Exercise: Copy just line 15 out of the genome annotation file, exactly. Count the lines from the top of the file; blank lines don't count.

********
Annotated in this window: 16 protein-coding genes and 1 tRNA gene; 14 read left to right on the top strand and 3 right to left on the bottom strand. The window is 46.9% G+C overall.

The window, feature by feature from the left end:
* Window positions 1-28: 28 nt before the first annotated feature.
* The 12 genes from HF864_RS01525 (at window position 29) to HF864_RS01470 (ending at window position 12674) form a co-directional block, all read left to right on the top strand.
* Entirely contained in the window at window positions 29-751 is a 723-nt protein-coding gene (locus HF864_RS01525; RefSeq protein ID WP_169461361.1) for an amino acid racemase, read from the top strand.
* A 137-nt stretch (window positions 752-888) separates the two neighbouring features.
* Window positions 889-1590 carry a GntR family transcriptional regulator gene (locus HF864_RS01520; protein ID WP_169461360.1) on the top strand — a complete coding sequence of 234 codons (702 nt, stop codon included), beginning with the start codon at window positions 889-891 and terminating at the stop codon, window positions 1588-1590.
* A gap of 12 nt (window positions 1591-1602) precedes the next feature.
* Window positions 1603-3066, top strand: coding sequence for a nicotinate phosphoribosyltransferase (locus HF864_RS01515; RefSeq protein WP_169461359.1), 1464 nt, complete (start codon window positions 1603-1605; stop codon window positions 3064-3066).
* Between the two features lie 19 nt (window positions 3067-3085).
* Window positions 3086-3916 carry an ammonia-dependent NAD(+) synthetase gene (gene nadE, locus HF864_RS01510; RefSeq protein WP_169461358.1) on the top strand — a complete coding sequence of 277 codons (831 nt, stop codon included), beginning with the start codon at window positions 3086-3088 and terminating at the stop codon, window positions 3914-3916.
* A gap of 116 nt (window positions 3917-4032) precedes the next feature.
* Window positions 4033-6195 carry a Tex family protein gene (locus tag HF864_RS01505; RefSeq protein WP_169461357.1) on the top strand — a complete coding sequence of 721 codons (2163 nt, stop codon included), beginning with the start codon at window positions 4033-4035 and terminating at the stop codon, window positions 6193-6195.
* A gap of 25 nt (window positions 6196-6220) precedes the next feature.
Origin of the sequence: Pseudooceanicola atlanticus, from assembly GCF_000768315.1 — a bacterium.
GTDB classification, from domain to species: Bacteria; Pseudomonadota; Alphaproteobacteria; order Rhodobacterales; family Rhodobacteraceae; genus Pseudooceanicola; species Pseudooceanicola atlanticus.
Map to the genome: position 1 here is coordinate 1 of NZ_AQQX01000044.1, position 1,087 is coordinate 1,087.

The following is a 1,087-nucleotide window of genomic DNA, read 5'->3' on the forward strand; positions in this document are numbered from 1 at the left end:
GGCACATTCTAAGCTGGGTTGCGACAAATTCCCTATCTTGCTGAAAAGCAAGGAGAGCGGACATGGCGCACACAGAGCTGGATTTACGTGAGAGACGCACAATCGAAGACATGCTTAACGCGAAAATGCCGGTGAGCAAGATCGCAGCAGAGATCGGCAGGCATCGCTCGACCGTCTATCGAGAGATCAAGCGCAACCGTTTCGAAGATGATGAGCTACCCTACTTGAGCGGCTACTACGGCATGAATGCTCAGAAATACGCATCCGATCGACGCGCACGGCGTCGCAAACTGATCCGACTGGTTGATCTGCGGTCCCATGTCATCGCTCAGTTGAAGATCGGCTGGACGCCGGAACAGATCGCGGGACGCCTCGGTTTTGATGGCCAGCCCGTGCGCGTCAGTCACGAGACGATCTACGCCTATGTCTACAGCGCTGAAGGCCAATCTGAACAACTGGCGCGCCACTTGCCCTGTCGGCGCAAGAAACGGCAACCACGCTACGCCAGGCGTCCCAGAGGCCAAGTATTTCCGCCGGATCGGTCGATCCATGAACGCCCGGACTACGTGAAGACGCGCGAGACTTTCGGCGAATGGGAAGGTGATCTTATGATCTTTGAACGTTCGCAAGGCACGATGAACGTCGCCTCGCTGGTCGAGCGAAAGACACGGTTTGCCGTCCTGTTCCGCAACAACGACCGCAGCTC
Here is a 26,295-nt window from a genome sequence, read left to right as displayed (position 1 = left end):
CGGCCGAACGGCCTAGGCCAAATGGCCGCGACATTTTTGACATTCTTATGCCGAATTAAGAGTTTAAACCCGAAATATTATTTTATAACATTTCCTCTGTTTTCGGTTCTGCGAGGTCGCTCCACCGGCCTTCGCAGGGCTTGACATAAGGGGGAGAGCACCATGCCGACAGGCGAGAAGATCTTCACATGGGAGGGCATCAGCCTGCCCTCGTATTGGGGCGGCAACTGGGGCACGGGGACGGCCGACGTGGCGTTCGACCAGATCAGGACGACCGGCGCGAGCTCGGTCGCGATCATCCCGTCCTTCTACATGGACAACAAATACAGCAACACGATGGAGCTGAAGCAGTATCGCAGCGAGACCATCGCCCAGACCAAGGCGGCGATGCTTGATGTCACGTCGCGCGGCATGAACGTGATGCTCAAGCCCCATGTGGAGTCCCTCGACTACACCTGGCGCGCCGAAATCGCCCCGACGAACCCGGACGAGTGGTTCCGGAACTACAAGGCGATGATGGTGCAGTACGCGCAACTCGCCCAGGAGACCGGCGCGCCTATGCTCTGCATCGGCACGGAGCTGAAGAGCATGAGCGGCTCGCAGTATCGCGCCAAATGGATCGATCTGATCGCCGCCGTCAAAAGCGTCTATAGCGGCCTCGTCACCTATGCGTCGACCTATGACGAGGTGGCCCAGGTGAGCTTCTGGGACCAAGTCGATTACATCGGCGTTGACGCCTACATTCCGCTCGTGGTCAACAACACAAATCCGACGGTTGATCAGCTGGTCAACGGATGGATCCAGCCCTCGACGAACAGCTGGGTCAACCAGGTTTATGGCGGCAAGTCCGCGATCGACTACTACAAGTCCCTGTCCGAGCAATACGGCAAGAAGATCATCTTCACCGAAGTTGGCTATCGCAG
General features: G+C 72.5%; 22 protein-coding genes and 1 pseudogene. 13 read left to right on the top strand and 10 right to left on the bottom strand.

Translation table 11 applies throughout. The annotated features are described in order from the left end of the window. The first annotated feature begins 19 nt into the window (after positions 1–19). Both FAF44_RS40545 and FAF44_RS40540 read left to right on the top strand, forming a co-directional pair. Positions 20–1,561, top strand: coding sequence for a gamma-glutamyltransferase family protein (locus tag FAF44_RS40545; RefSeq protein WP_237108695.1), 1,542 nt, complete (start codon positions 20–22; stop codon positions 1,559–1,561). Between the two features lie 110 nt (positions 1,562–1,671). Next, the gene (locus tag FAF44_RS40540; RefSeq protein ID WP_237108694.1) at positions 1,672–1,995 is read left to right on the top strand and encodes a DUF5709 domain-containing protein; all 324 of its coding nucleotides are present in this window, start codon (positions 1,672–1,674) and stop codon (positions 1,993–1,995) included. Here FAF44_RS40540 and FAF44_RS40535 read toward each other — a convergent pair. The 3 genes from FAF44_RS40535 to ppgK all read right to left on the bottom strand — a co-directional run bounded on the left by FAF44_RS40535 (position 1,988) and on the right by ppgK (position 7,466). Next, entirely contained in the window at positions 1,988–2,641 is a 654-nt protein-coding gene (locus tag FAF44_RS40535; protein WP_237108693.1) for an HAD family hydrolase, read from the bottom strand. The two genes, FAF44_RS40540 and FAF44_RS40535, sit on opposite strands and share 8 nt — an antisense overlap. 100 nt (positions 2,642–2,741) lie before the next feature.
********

Origin of the sequence: Pseudooceanicola atlanticus, from assembly GCF_000768315.1 — a bacterium.